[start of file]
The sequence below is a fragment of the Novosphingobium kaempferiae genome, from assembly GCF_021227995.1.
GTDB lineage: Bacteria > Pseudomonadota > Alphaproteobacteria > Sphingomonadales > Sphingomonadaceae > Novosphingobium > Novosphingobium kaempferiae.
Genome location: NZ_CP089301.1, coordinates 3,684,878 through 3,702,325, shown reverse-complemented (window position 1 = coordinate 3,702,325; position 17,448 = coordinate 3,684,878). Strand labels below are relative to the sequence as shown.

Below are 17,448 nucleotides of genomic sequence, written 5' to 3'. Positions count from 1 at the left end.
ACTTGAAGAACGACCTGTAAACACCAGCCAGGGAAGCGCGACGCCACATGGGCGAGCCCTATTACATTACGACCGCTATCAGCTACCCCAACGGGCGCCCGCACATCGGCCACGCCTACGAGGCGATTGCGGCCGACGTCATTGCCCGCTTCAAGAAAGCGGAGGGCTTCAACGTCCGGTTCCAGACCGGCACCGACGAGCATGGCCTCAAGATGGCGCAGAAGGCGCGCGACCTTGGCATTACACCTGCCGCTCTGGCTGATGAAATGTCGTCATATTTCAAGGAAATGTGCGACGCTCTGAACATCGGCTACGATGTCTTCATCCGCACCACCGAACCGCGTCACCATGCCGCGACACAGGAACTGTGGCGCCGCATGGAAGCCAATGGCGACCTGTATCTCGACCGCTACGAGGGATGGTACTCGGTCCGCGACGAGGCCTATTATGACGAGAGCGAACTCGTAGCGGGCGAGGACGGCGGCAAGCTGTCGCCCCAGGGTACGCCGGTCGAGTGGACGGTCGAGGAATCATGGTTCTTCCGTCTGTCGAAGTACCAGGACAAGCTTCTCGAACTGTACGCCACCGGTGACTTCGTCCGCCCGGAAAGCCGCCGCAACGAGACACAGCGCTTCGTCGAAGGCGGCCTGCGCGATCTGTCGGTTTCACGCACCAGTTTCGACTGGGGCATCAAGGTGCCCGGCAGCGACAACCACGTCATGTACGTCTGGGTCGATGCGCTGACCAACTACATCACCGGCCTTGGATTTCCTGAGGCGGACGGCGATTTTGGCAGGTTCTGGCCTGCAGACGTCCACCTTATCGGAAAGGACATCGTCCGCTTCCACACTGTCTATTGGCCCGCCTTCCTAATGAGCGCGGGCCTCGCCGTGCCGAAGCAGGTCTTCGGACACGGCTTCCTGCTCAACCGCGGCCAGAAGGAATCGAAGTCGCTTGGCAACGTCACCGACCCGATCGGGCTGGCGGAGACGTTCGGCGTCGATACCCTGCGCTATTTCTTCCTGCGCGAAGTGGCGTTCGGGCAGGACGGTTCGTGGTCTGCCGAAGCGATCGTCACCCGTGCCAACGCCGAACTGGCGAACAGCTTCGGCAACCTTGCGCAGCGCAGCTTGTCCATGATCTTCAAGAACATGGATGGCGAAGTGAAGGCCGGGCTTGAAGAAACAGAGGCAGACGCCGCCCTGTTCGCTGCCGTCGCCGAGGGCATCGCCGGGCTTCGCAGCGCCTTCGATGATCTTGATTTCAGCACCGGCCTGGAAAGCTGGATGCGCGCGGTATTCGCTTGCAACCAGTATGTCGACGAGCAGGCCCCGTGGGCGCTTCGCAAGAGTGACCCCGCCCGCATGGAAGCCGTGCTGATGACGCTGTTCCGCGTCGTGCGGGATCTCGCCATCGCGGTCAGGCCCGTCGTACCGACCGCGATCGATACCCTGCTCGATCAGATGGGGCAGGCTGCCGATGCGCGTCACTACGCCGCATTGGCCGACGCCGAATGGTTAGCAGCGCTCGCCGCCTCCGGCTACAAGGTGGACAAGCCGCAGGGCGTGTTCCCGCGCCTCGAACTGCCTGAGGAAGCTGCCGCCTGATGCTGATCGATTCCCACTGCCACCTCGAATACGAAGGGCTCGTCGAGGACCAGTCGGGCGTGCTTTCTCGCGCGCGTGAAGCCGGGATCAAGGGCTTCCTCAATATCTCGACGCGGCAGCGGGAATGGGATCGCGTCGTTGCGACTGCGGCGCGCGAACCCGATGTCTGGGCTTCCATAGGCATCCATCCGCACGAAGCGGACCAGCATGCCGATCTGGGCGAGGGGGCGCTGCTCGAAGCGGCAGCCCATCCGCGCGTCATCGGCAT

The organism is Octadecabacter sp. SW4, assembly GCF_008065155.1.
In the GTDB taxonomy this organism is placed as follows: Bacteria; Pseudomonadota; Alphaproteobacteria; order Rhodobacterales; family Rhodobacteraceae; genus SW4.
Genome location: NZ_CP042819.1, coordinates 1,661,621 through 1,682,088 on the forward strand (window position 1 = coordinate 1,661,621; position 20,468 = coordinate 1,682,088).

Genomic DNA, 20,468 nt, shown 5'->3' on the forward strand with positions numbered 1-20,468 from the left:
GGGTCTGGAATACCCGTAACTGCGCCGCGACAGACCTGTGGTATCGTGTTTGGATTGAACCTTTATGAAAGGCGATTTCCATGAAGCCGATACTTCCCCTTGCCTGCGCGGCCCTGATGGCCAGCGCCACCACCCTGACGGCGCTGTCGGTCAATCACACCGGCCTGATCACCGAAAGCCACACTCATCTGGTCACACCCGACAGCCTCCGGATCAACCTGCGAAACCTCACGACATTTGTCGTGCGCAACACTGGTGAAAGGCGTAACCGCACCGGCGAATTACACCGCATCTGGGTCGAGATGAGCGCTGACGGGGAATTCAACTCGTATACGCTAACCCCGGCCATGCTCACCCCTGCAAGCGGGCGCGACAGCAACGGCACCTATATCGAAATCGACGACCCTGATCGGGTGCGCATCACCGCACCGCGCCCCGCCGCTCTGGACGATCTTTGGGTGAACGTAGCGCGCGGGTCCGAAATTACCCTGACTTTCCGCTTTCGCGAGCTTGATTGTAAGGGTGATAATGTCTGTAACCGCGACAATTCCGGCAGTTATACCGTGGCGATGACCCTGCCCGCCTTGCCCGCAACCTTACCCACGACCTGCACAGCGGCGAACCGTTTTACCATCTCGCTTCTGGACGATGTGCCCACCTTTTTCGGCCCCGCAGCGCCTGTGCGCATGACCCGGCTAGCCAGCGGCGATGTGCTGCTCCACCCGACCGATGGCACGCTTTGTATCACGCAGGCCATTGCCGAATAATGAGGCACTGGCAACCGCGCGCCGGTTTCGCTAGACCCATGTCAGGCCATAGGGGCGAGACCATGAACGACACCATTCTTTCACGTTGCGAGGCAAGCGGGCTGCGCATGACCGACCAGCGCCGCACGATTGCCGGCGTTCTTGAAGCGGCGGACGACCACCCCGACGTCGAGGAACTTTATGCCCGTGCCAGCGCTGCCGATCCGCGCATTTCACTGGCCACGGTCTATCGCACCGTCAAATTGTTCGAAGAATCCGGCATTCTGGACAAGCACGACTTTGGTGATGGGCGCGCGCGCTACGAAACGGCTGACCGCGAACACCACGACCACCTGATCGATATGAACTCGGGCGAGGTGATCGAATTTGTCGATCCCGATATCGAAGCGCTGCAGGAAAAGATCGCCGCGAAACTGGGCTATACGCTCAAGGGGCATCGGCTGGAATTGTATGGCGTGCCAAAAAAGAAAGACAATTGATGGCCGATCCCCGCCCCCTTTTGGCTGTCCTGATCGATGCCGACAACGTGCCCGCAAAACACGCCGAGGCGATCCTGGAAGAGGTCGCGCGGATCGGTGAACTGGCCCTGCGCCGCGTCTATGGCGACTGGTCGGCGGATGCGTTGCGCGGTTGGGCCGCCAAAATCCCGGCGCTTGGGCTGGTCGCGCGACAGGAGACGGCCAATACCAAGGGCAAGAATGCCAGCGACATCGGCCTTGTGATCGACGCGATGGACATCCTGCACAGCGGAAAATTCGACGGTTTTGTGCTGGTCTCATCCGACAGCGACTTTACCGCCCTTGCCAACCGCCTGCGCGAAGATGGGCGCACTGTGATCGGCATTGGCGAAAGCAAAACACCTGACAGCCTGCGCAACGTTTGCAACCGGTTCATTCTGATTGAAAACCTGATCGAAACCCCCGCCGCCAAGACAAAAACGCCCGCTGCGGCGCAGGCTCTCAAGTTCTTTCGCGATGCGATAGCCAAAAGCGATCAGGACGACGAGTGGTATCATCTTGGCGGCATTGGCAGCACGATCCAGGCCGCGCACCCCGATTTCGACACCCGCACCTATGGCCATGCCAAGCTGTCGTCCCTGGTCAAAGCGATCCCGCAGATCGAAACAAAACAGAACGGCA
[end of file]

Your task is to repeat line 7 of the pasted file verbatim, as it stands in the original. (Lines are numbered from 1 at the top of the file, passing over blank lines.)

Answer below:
In the GTDB taxonomy this organism is placed as follows: Bacteria; Pseudomonadota; Alphaproteobacteria; order Rhodobacterales; family Rhodobacteraceae; genus SW4.